I love historical fiction books. There’s something about being engrossed in a different time and place, where you are learning about history while simultaneously being caught up in a fictional story, that is so captivating to me. “The Secret Keeper,” by Kate Morton, and “Those who Save Us,” by Jenna Blum, are both set during WWII and “The Kitchen House,” by Kathleen Grissom and “The Cellist of Sarajevo,” by Steven Galloway, are set in very different moments of our history.
I am very bad at remembering the authors of the books I read. I don’t really have a favourite author, and normally don’t choose what books read by who they’re written by. With one exception. Kelly Corrigan, writes with such a voice that I am captivated by the very first page, and I have read everything she’s written, and will be sure to read any future works. This one, “Lift,” is my favourite.
Sometimes I crave a fictional story that I can easily get lost in. “Everything I Never Told You,” by Celeste Ng, explores so many themes from family dynamics to gender roles to working women to biracial relationships, and I found myself eager to pick up this book each night.
I find memoirs to be the ultimate experience of stepping into someone else’s shoes, to experience life as the other, to explore circumstances and situations that are so unlike mine, or in contrast, to find connection in unlikely places. This memoir, “The Glass Castle,” by Jeanette Walls, about her and her family, is definitely one that has stuck with me years after reading it.
Earlier this year I was looking for a book to read daily that would be both inspirational, thought provoking and helpful. This book, “Simple Abundance,” by Sarah Ban Breathnach, has daily entries that I often find myself underlining, taking screenshots and sending to friends, or quoting here!
When I think of the books that I don’t like, or find myself quitting early, it tends to be books that are a bit too fluffy, like Nicholas Sparks, or predictable, like Jodi Picoult books for example, I find these books follow a formula, and within the first few chapters, I’ve predicted what’s going to happen and how it’s going to end up. Sometimes there is a time and place for these books, but too often, I find myself skipping to the ending and then finding something else to read. I also don’t read any science fiction books, and am easily turned off by the unrealistic or futuristic apocalypse type books.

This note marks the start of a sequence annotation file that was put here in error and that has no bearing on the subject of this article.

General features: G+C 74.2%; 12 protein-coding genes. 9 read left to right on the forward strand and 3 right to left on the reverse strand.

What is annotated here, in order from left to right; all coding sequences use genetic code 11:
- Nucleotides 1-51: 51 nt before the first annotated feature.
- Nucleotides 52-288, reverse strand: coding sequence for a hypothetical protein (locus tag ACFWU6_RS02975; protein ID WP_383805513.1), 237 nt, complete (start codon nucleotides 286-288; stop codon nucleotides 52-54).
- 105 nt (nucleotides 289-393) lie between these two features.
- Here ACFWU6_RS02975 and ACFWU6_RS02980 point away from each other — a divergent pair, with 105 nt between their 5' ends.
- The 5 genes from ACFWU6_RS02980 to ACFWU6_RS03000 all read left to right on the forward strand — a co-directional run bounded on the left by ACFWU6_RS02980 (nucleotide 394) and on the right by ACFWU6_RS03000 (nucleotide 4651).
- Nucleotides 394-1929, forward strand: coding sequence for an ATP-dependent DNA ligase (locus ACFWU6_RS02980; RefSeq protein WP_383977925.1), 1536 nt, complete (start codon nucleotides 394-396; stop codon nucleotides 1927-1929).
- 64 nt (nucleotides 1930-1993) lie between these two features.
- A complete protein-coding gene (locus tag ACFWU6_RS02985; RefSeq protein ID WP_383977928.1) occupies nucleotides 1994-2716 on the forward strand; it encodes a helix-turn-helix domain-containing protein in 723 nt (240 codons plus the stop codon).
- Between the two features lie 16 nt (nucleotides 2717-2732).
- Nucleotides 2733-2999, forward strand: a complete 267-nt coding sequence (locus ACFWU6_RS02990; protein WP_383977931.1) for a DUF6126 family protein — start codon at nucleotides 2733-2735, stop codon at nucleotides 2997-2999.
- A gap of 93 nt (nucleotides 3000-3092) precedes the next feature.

Currently, I have two books on the go:
And after having daughter #4, my brain has been thinking a lot about raising these girls the best I can. This book is not only grounded in research and science, but is also so respectful of girls and the stages they are meant to go through.
As I think about the new year upon us, a time when we often commit to making or creating new habits, the recent addition of a new baby that has me strapped down to the couch for most hours of the day, has brought enough of its own change for the time being. However, there is one thing I’d like to be more conscious of… and that’s my reading life.
You see, while reading is an intregal part of my daily life… I’m not too thoughtful about how I choose what to read. I’m a bit whilly nilly about how I choose books: a random picking from the library browsing shelves, a quick stop at the thrift store, a recommendation as I am scrolling through social media. And I’m terrible about remembering the titles and authors of books that I read.
And so this year, I have 2 goals:
1) To push myself to be more conscious of the books that I choose. To go outside of my comfort zone and challenge myself a bit as a reader.
At first, I thought I would simply try to read a certain number of books this year, but realized that in itself wasn’t challenging. Reading shouldn’t be about quantity, but quality. Then, I found this reading challenge from The Modern Mrs. Darcy, and thought I might try this, focussing more on the reading for growth challenge.
Second, I really want to work on keeping track of what I’m reading, and so I’m going to try two methods and see which one sticks. The first is using the Good Reads app to save the books I’ve read this year, and the second is a simple list in my daily journal:
I’m not sure what role the blog will play in my reading life… if nothing else, recording these thoughts will hopefully push me to at least try to challenge myself as a reader, at least for the first few months of the new year, as resolutions usually go. Most of all, I’m looking forward to the conversations we might have. 💕
Here’s to a new year of reading adventures that await!